These items were already heirlooms when they came to Nebraska in a covered wagon.
This head of a manure fork was forged by Vermont blacksmith in 1820, and the handwoven, double weave coverlet below was made in Pennsylvania between 1810 and 1825. Both items were later carried to Minnesota, and in 1865 were carried on a six-week journey by oxen and wagon to a homestead in Nemaha County, Nebraska.
What would you carry if you had to pack up all your belongings in a covered wagon or a steamer trunk?
These items were already a generation old before they arrived on the Nebraska frontier. Clearly, they have a practical use, but it’s not hard to imagine they meant more than that.
The couple who brought these items, Benton and Martha Jane Aldrich, carried only one piece of furniture with them: their bookcase. Eventually, they hosted a well-stocked lending library in their sod dugout. Look for “A Farmer’s Passion for Knowledge: Benton Aldrich and the Clifton Library Association,” by John Irwin, in the Summer 2018 issue of Nebraska History.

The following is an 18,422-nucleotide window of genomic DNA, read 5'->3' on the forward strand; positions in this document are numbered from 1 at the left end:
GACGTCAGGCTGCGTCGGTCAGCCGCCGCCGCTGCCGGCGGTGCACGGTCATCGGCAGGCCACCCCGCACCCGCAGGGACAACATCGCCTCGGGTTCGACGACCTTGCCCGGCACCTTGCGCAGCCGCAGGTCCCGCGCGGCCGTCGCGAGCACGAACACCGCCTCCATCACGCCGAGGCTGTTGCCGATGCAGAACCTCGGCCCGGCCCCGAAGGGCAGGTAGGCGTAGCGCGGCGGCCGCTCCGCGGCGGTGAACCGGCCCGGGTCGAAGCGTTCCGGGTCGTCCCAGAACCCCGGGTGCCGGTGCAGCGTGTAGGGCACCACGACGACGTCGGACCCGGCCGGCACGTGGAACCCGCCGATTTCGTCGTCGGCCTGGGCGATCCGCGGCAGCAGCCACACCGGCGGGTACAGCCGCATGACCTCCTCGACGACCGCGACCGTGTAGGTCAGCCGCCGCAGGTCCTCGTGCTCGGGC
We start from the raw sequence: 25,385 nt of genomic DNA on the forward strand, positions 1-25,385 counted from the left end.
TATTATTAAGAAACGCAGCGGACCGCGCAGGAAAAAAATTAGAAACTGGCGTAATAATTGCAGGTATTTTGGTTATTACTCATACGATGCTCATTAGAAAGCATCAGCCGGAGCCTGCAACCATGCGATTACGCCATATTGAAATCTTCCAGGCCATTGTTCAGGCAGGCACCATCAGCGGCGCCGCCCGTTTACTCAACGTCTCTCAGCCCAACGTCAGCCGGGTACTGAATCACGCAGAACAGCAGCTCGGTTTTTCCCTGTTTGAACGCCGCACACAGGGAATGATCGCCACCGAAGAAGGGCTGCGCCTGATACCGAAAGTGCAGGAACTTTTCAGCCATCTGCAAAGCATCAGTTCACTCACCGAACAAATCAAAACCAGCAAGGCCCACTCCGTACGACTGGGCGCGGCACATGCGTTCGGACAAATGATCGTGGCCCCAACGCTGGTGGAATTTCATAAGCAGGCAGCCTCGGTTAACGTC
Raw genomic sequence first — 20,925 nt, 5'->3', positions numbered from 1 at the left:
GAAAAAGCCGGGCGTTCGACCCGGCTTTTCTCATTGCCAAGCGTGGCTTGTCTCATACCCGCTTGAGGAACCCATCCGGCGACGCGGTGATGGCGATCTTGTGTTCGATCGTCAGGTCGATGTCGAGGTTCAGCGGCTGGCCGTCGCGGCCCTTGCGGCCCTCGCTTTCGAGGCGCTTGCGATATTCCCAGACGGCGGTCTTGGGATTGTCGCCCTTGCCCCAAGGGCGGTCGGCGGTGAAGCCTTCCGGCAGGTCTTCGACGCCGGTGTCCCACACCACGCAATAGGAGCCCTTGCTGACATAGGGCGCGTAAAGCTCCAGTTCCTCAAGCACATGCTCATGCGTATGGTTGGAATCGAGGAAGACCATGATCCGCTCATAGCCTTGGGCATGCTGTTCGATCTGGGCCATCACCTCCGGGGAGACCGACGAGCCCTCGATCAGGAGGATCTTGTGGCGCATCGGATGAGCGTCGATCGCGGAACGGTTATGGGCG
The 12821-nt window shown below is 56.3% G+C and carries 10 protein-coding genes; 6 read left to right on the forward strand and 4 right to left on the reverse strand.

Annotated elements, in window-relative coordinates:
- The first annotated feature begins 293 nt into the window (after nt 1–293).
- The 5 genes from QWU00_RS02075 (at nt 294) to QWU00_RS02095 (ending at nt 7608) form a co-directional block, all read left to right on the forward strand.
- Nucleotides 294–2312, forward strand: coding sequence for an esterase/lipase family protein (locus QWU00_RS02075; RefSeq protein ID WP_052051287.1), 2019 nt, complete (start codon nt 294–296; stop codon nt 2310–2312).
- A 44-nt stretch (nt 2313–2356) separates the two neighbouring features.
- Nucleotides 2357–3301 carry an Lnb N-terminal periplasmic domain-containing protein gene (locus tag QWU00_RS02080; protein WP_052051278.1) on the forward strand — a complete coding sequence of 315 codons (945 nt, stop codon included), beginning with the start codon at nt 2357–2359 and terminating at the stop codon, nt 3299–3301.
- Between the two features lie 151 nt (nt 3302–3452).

History Nebraska members receive quarterly issues of Nebraska History as part of their membership; single issues are available for $7 from the Nebraska History Museum (402-471-3447).
—David L. Bristow, Editor